To achieve his goal Shivaji had to tackle not one but two formidable empires. The Adilshahi Sultanate of the south and the mighty  Mughal Badshahi of the north (not to mention irritations from the Europeans). It was no mean achievement by Shivaji. He was tremendously constrained in terms of resources and  manpower.  But nevertheless he succeeded in his quest by sheer grit, a brilliant acumen , a daring  approach and an endurance of spirit. As the adage goes, that luck favours the brave, mother destiny too showered her gracious fortune on this entrepreneurial son of hers. Shivajis courage was rewarded with some early successes and his ambitions soared new heights. But one of Shivajis great qualities was, while his head always looked up to the sky, his feet were always firmly entrenched on the ground.
Shivaji was undoubtedly a very courageous person, but his courage was never impaired by recklessness but rather embellished by caution. Like a seasoned general, he knew exactly when to attack and when to retreat. He was extremely circumspect while fighting the enemy . He did so with extreme cunning , a knowledge of not just his own strengths and weaknesses but also that of his enemy. Something  which he acquired through his resourceful spy network. Hence more than often the place and time of his battles were his own choosing , something which gave him an distinct edge over the enemy. Thus, Shivaji  always proved to be a step ahead of his rivals.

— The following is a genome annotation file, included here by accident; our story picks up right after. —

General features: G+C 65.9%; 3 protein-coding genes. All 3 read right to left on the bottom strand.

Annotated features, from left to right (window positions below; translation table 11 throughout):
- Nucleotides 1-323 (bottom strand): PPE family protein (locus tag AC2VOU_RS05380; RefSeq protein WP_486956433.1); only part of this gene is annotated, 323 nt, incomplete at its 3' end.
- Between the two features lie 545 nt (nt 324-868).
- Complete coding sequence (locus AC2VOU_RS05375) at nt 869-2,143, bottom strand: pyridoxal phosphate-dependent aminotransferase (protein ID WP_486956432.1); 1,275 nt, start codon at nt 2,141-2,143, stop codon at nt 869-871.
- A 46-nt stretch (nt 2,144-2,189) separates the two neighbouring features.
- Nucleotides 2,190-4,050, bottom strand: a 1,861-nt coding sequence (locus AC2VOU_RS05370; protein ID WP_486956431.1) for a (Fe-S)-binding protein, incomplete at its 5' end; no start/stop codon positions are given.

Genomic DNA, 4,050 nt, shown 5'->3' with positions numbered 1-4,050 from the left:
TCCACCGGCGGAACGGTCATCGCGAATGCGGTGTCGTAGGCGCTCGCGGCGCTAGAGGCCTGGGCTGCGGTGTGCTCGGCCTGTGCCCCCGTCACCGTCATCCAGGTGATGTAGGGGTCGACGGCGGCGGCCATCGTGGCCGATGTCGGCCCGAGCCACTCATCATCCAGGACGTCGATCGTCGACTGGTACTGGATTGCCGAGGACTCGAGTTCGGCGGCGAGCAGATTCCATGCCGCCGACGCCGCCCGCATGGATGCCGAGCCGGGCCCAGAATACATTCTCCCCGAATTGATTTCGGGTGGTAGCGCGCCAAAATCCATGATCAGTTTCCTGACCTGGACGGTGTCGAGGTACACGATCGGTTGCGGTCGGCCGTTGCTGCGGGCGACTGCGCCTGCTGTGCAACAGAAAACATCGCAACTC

Starting as a teenaged leader of a band of young Mavales (inhabitants of the Maval region around Pune), Shivaji was quick to comprehend the geographical intricacies of Sahyadri  terrain . He used these mountains   virtually as his armour while battling some very daunting foes. Lightening in his movements he swept down on his unsuspecting enemy and before the latter could react, disappeared into the darkness of the night or back into the thickly vegetated camouflage of the hills. Thus the enemy despite the colossal size of their armies and their great wealth, soon found themselves helpless against the brilliance of Shivajis strategems.
Shivaji practised the Kautilya neeti of Chanakya, whereby the end was more important than the means. Afterall his enemy was powerful and crafty and it was more often necessary for Shivaji to match deceit with cunning. He never made any pretentions of chivalry or magnanimity towards the enemy , (which history repeatedly shows has led many a great warrior to their peril) and crushed his enemies with ruthlessness. Thus, even  the veteran generals like the Goliathic  Afzal Khan and powerful Shaista Khan found it difficult to match Shivaji in terms of guile and they soon found themselves at their wits end.